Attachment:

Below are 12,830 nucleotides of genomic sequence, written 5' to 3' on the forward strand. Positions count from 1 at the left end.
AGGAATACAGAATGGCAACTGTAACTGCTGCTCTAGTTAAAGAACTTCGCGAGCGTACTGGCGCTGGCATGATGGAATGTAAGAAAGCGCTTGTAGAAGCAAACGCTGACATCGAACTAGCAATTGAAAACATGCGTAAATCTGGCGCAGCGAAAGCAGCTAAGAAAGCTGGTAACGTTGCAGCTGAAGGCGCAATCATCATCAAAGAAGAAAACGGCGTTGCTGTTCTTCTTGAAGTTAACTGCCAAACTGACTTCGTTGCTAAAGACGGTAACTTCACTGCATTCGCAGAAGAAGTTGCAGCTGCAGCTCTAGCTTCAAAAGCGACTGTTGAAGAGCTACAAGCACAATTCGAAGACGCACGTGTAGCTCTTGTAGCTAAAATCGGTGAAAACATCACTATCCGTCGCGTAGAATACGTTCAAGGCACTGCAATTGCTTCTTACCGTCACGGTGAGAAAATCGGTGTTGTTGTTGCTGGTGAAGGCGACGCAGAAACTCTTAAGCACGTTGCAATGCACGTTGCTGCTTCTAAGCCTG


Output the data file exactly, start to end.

Below are 12,830 nucleotides of genomic sequence, written 5' to 3' on the forward strand. Positions count from 1 at the left end.
AGGAATACAGAATGGCAACTGTAACTGCTGCTCTAGTTAAAGAACTTCGCGAGCGTACTGGCGCTGGCATGATGGAATGTAAGAAAGCGCTTGTAGAAGCAAACGCTGACATCGAACTAGCAATTGAAAACATGCGTAAATCTGGCGCAGCGAAAGCAGCTAAGAAAGCTGGTAACGTTGCAGCTGAAGGCGCAATCATCATCAAAGAAGAAAACGGCGTTGCTGTTCTTCTTGAAGTTAACTGCCAAACTGACTTCGTTGCTAAAGACGGTAACTTCACTGCATTCGCAGAAGAAGTTGCAGCTGCAGCTCTAGCTTCAAAAGCGACTGTTGAAGAGCTACAAGCACAATTCGAAGACGCACGTGTAGCTCTTGTAGCTAAAATCGGTGAAAACATCACTATCCGTCGCGTAGAATACGTTCAAGGCACTGCAATTGCTTCTTACCGTCACGGTGAGAAAATCGGTGTTGTTGTTGCTGGTGAAGGCGACGCAGAAACTCTTAAGCACGTTGCAATGCACGTTGCTGCTTCTAAGCCTG